Know Your Qualifications: CIC2* and CCI2*

Calvin Ramsay and Hoodwink.  Photo by Ivegotyourpicture.com. Calvin Ramsay and Hoodwink. Photo by Ivegotyourpicture.com.

Welcome back to our qualification series. Today we will be looking at the two star level qualifications. If you aren’t ready to compete at this level or need a refresher on all the ins and outs, check out our first post on CIC1* and CCI1* qualifications.

Two star is where the qualifications start to get interesting. All of a sudden you will have options on how to qualify and which type of one star you obtained will affect your path through the two star level.

As always, we will be referring to the USEF Eventing Rules and the FEI Rules for Eventing. To refresh everyone’s memory, MER (or NQR) are still in effect. To achieve either at a given show, you must:

  • Score 75.0 or below in dressage (50.0 for NQR)
  • No jump penalties on cross country
  • No more than 90 seconds over optimum time on cross country, which equates to 36.0 time penalties
  • Four rails or less in show jumping

Important things to remember when thinking about qualifications:

  • MER requirements must be obtained as a pair.
  • NQR requirements can be obtained separately.
  • One qualifying result (either MER or NQR) must be obtained within 12 months of the show you are entering.
  • One cross country jump penalty may appear in one of the MER results only if multiple MER qualifications are required.
  • All NQR results must be clear of cross country jump penalties unless otherwise specified.

Let’s break it down in the flow chart. Click for a downloadable PDF and a bigger view:

Two Star qualifications flow chart.

Click for a larger view and printable PDF

So what does that all mean?

CIC2*

  • Three NQR at Preliminary or above for both horse and rider.
  • One of the three Preliminary NQR may have 20 jump penalties on the cross country phase.
  • One NQR at Intermediate or above for both horse and rider.
  • Option One:
    • One MER at a CIC1*, achieved as a pair. Must be clear of XC jump penalties.
  • Option Two:
    • One MER at a CCI1*, achieved as a pair. Must be clear of XC jump penalties.
  • One of the five qualifications achieved within 12 months.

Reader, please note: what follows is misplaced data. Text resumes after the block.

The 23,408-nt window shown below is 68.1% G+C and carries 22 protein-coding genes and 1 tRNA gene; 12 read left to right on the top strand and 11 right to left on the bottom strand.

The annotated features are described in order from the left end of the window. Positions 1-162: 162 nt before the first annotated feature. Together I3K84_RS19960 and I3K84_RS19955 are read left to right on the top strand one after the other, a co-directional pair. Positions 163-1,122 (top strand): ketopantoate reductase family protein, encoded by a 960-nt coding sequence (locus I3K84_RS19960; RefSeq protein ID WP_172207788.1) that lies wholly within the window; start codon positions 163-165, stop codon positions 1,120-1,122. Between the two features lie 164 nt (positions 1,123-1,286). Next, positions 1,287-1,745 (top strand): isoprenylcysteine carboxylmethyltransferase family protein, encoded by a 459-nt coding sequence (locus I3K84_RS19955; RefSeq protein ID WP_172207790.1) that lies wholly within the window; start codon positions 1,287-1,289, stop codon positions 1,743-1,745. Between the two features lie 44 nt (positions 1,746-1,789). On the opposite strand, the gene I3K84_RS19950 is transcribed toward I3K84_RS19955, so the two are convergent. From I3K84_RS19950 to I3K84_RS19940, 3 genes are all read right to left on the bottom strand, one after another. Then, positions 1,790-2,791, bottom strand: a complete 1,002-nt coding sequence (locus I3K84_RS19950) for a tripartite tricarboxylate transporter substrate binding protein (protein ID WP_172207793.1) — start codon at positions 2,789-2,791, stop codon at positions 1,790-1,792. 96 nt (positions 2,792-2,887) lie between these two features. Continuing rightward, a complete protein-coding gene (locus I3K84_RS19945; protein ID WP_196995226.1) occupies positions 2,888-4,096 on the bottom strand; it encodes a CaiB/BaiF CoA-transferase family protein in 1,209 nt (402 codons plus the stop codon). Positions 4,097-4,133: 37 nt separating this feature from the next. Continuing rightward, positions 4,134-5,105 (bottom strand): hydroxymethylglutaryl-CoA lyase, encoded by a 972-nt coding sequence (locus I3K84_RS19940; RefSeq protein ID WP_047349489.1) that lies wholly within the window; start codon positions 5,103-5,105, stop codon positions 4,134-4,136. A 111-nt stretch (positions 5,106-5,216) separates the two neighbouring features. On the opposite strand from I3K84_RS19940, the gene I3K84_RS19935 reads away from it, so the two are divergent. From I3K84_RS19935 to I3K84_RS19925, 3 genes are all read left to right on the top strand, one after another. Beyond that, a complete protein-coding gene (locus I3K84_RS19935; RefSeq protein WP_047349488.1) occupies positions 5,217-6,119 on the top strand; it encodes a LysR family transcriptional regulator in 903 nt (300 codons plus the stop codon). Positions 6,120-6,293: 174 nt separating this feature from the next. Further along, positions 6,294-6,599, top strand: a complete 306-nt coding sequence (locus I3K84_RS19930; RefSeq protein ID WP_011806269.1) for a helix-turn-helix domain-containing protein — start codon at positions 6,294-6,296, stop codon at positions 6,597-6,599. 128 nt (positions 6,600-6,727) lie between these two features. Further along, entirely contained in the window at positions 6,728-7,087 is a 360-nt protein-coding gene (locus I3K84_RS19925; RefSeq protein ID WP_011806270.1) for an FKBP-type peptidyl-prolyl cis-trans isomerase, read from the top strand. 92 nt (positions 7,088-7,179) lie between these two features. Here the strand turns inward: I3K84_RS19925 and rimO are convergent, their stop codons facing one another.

If a rider chooses to qualify via Option One, they will save money on the entry fee and prevent the additional wear and tear on the joints of their horse that would come from the additional conditioning needed for a CCI. A CIC is a good show to place in the middle of a season, as it is generally no more stress than a horse trial, so the horse could continue to show and move up if ready.

If they choose Option Two, the riders will more thoroughly understand how their horse reacts to a longer cross country course and will better understand how to stadium jump a tired horse. Additionally for Option Two, they will need one less show later on for qualifications.

CCI2*

  • Two NQR at Intermediate or above for both horse and rider. Both must be clear of XC jump penalties.
  • Option One:
    • Two MER at CIC2*, achieved as a pair.
    • One of the two MER may have 20 cross country jump penalties.
  • Option Two:
    • One MER at CCI1*, achieved as a pair.
    • One MER at CIC2*, achieved as a pair.
    • One of the two MER may have 20 cross country jump penalties.
  • One of the four qualifications achieved within 12 months.

If a rider chooses Option One to qualify for a CIC2*, they will theoretically save money on the entry, as any CIC is almost always less expensive than a CCI, regardless of level. However, if they choose this path, they must have taken Option One to qualify for a CIC2* to begin with, which means they will need three FEI shows to qualify for a CCI2* instead of two FEI shows. At this point, it becomes a toss-up as to which is the more expensive route.

Additionally, CIC2*, like CIC1*, can be obtained in the middle of a season as they are similar, if not identical, in exertion level to horse trials. If the end goal of the season is a CCI2*, then the CIC2* should be used to avoid unnecessary stress on the horse by completing a CCI1* in the middle of a season. When time is a factor, Option One is the better route.

The advantages of Option Two are the same as above. Experience at a CCI1* will stand the rider in good stead at a CCI2*, which is significantly longer. One less FEI show needed may also be a factor in the decision. However, Option Two is better followed when the pair has obtained a CCI1* as a natural part of their progression through Preliminary. CCI are almost always used as the culmination of a season, and usually horses are given a long break afterwards.

Any questions? Post them in the comments below!

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